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I was reading text on probability (in discrete mathematics) and there they state that:

A set of events $A_1, A_2, \dots A_n $ is mutually independent iff for $\forall S \subset [1,n]$: $Pr(\cap_{j\in S}A_j)=\prod_{j\in S} Pr(A_j)$.

Thus to prove that a set of events is independent we need to consider all the subsets of the set.

And when they talked about probability of random variables they stated that:

Random variables $R_1, R_2, \dots R_n$ are mutually independent iff $Pr(R_1=x_1\cap R_2=x_2\dots R_n=x_n)=\prod_{1\leq i\leq n}Pr(R_i=x_i)$ for all $x_1,x_2,\dots x_n$.

What I understood is that random variable taking a certain value is in itself an event, however still when checking for mutual independence among random variables, we are not considering all the subsets of the random variables as we did in case of events but we check for all values of $x_i$.

Can anyone please explain me why we are doing so?

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Events $A_1,\dots,A_n$ are (also) mutually independent if and only if $$P(E_1\cap\cdots\cap E_n)=P(E_1)\times\cdots\times P(E_n)$$

For all tuples $(E_1,\dots,E_n)$ where $E_i\in\{A_i,A_i^{\complement}\}$.

This principle is applied in the case of the discrete random variables, so makes it unnecessary to look at subsets of the index-set.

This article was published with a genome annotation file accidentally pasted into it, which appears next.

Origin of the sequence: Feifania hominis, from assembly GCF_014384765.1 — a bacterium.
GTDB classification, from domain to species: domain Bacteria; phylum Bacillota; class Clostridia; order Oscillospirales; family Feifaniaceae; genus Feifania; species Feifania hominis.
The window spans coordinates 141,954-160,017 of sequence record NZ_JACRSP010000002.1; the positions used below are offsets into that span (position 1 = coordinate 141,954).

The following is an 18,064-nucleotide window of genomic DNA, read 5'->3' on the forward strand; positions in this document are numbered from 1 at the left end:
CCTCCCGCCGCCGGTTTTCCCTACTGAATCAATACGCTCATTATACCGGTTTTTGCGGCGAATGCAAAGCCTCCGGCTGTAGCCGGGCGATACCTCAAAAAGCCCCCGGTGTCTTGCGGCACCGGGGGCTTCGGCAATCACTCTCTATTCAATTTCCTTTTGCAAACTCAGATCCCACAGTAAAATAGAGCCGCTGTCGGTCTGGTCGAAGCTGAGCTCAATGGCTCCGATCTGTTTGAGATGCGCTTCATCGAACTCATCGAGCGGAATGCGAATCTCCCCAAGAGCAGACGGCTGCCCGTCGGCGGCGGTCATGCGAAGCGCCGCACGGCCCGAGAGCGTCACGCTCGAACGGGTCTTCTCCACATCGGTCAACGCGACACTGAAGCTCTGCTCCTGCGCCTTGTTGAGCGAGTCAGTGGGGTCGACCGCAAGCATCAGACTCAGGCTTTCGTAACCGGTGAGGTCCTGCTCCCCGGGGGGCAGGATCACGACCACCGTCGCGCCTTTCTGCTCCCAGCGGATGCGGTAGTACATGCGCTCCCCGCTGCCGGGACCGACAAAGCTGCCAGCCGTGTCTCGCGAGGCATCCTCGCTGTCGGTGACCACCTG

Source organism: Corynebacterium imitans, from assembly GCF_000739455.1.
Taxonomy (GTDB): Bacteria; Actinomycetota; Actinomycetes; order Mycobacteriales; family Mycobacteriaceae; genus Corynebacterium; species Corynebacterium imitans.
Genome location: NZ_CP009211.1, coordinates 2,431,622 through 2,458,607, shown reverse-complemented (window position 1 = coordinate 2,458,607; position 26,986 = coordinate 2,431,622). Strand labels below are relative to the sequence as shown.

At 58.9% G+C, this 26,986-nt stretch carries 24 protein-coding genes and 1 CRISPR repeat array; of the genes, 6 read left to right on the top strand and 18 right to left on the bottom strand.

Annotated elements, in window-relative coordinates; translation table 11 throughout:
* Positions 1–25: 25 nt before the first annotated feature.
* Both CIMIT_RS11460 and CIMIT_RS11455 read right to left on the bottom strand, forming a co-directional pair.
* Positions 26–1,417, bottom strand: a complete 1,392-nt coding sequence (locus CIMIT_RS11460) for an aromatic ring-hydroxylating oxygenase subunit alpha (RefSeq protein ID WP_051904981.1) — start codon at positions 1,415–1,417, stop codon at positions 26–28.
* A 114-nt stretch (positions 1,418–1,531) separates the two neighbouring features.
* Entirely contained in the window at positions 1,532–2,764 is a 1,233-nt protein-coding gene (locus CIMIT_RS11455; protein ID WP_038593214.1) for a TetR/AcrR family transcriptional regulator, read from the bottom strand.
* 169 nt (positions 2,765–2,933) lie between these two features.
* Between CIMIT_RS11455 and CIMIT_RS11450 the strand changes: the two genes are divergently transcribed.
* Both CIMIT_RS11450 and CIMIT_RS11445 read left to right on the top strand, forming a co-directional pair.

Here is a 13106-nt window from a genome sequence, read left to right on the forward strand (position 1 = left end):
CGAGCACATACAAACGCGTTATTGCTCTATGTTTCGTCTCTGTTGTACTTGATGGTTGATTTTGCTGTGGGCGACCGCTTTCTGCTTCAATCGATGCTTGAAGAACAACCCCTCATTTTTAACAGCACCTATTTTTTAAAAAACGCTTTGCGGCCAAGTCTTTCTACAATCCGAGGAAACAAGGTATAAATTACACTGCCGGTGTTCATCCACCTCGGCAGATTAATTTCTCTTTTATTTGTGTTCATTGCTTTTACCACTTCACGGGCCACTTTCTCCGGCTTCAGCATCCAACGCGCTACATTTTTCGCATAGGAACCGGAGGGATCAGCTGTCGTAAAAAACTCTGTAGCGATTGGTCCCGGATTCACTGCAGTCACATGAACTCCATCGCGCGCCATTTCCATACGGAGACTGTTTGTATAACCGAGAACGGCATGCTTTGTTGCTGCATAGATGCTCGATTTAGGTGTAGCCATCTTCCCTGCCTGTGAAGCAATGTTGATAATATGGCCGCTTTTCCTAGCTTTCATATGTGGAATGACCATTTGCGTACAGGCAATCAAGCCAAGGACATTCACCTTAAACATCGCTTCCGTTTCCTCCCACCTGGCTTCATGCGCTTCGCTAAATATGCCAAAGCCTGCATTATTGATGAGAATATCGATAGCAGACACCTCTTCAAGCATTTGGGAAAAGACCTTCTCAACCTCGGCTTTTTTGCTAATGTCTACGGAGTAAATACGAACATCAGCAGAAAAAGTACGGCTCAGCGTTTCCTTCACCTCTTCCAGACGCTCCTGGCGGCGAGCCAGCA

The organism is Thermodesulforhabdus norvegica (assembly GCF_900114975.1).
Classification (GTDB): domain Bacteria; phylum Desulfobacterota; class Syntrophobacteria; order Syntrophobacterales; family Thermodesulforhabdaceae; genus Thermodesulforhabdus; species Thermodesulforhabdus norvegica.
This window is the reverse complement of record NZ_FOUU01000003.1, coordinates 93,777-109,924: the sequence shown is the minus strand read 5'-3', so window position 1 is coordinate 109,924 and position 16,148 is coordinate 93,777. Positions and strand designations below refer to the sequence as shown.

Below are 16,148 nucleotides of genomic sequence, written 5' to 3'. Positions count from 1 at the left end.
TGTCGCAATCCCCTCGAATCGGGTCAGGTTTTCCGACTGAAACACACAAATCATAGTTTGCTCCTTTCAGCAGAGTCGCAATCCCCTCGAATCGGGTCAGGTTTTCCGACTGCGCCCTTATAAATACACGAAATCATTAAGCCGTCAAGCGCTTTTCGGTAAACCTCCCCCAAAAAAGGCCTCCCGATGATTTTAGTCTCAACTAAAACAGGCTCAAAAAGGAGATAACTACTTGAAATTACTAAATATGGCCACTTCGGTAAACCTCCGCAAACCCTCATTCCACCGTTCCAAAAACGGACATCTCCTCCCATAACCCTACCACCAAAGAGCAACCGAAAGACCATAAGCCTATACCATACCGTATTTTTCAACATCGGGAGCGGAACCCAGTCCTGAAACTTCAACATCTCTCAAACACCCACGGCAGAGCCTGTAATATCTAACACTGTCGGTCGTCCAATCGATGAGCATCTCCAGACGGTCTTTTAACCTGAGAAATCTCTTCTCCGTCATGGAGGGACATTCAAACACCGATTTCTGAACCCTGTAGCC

Note that from what you mention as definition of independence for discrete random variables it can be deduced that:$$P(R_1\in B_1\cap\cdots\cap R_n\in B_n)=\prod_{i=1}^nP(R_i\in B_i)$$ for sets $B_i$.

Then applying what is mentioned above we find that the events $\{R_1\in B_1\},\dots,\{R_n\in B_n\}$ are mutually independent.

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  • $\begingroup$ Can you mention some link where I could read about the above definition you provided for independence of events as I can't find it anywhere. Thanks. $\endgroup$ – shiva Jun 11 '18 at 18:56
  • $\begingroup$ I think I got it, in a way we are converting events to their independent random variables, and using their definition of independence. Am I right? $\endgroup$ – shiva Jun 11 '18 at 18:59
  • $\begingroup$ Yes. The events $A_i$ are independent if and only if the corresponding indicator functions $1_{A_i}$ are independent random variables. $\endgroup$ – drhab Jun 11 '18 at 20:05

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